Before I get started, let me ask you this: are you the author of your thoughts?
Keep your answer in mind.
This past August, I went to the Heritage Festival in Edmonton and for a day, I had the pleasure of immersing all my senses in the kaleidoscope of proud cultures. I stopped to marvel at the enticing display of Egyptian artifacts, and as I read the posters explaining some of the symbolism, something caught my attention: there were six senses represented in the Eye of Horus.
To my greatest surprise, I found out that in ancient Egypt (as well as in Buddhism and other Indian epistemologies), thought was considered a sense!
And not even the most important one, coming in fourth after touch, taste and hearing. Something about this information was a bit unsettling for me, but I couldn’t quite figure out what. I kept it in the back of my mind, and a few months later as I started reading the Yoga Sutras, it came back as an epiphany.
I’m sure most of us have heard of the virtues of clearing and quieting the mind. In fact, doing so is a defining aspect of yoga, as given in Sutra 1.2: yogaḥ cittavṛtti nirodhaḥ—“yoga is the cessation of movements in the consciousness.” I’m also sure that for most of us, the practical attainment of that idea is somehow slightly out of reach (or comes with great effort), but I think I found the way in.
To really grasp the implication of seeing thought as a sense, we should get clear on what a “sense” is.
Google’s definition for it is “a faculty by which the body perceives an external stimulus,” so by its very nature, a sense (or our experience of it), is reactive to an external event, and hence is dependent on it. Something happens in the external world, we make contact with it and pull it in by one of our faculties: sight, smell, hearing, taste, touch, or thought.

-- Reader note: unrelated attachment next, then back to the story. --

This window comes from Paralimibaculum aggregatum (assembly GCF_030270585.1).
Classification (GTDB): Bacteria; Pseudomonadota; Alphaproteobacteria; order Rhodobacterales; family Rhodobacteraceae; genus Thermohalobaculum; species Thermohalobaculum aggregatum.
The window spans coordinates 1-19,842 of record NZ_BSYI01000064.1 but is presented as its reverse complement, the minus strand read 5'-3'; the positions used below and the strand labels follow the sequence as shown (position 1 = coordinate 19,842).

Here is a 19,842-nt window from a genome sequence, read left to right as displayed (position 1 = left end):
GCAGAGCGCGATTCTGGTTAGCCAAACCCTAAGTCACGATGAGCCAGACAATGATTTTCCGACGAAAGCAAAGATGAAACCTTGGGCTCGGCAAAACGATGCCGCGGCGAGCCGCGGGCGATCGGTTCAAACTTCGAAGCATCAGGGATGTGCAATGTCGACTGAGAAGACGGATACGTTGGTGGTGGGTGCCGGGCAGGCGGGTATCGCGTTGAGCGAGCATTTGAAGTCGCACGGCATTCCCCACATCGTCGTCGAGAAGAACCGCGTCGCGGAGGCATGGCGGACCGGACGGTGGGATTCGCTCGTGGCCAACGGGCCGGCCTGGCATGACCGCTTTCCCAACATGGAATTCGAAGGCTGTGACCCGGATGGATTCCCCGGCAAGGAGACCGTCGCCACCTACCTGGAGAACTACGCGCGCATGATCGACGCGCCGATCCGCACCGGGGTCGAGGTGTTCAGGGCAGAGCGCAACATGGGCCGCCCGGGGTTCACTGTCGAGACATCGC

We are so used to our senses that their mechanics seem easy to grasp: a melody is played, it enters my ears, my ears communicate to my brain, and voila—I hear something.
Here’s a question: does the fact that we hear the melody mean that we made it?
And I do mean made it—composed it, or authored it? Chances are, you don’t think of yourself as the creator of the melody you heard. If your mind is another faculty of sense (just like your ears), how is it that you think you are the creator of what enters it—like “your” thoughts?
We seem to have this grand misconception that we are the authors of our thoughts, which causes us to embrace them, ever so defensively, as true.
Seeing thought as a sense really changed the way I perceive my relationship with what goes on in my mind.
Rather than giving it a certain elevated status as something that comes from within with great intelligence, I started seeing it as something that is brought on by external stimuli: in the same way that light catches my eye, noise engages my hearing, or people, words, and events trigger thought in me. When we touch an ice cube, it’s clear to us that the resulting sensation of cold wasn’t created by us, ourselves—so, why see thought as ours?